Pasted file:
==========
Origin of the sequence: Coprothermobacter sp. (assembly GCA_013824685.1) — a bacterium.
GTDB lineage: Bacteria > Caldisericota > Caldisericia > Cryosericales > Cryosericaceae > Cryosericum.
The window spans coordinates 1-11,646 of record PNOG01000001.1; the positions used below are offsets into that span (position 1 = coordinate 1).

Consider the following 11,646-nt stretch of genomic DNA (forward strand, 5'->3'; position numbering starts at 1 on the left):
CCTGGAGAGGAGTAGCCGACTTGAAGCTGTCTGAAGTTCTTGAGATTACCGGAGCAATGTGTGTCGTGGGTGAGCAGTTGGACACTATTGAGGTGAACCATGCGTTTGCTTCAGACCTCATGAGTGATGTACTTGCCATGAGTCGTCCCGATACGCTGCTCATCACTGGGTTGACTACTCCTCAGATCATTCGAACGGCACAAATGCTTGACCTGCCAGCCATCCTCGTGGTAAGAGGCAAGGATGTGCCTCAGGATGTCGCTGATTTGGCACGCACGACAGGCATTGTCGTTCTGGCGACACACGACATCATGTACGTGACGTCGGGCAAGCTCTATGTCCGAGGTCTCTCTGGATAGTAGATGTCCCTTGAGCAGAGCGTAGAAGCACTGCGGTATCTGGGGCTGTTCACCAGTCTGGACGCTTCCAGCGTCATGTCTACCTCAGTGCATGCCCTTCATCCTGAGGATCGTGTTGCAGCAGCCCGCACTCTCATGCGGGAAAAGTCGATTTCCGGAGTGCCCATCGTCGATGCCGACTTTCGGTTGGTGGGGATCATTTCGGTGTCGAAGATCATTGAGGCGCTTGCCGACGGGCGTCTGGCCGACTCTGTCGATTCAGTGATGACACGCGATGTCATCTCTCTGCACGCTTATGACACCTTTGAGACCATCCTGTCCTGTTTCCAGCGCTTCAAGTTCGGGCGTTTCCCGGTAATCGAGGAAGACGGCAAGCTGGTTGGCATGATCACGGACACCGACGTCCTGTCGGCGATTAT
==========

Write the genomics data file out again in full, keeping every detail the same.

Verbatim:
Origin of the sequence: Coprothermobacter sp. (assembly GCA_013824685.1) — a bacterium.
GTDB lineage: Bacteria > Caldisericota > Caldisericia > Cryosericales > Cryosericaceae > Cryosericum.
The window spans coordinates 1-11,646 of record PNOG01000001.1; the positions used below are offsets into that span (position 1 = coordinate 1).

Consider the following 11,646-nt stretch of genomic DNA (forward strand, 5'->3'; position numbering starts at 1 on the left):
CCTGGAGAGGAGTAGCCGACTTGAAGCTGTCTGAAGTTCTTGAGATTACCGGAGCAATGTGTGTCGTGGGTGAGCAGTTGGACACTATTGAGGTGAACCATGCGTTTGCTTCAGACCTCATGAGTGATGTACTTGCCATGAGTCGTCCCGATACGCTGCTCATCACTGGGTTGACTACTCCTCAGATCATTCGAACGGCACAAATGCTTGACCTGCCAGCCATCCTCGTGGTAAGAGGCAAGGATGTGCCTCAGGATGTCGCTGATTTGGCACGCACGACAGGCATTGTCGTTCTGGCGACACACGACATCATGTACGTGACGTCGGGCAAGCTCTATGTCCGAGGTCTCTCTGGATAGTAGATGTCCCTTGAGCAGAGCGTAGAAGCACTGCGGTATCTGGGGCTGTTCACCAGTCTGGACGCTTCCAGCGTCATGTCTACCTCAGTGCATGCCCTTCATCCTGAGGATCGTGTTGCAGCAGCCCGCACTCTCATGCGGGAAAAGTCGATTTCCGGAGTGCCCATCGTCGATGCCGACTTTCGGTTGGTGGGGATCATTTCGGTGTCGAAGATCATTGAGGCGCTTGCCGACGGGCGTCTGGCCGACTCTGTCGATTCAGTGATGACACGCGATGTCATCTCTCTGCACGCTTATGACACCTTTGAGACCATCCTGTCCTGTTTCCAGCGCTTCAAGTTCGGGCGTTTCCCGGTAATCGAGGAAGACGGCAAGCTGGTTGGCATGATCACGGACACCGACGTCCTGTCGGCGATTAT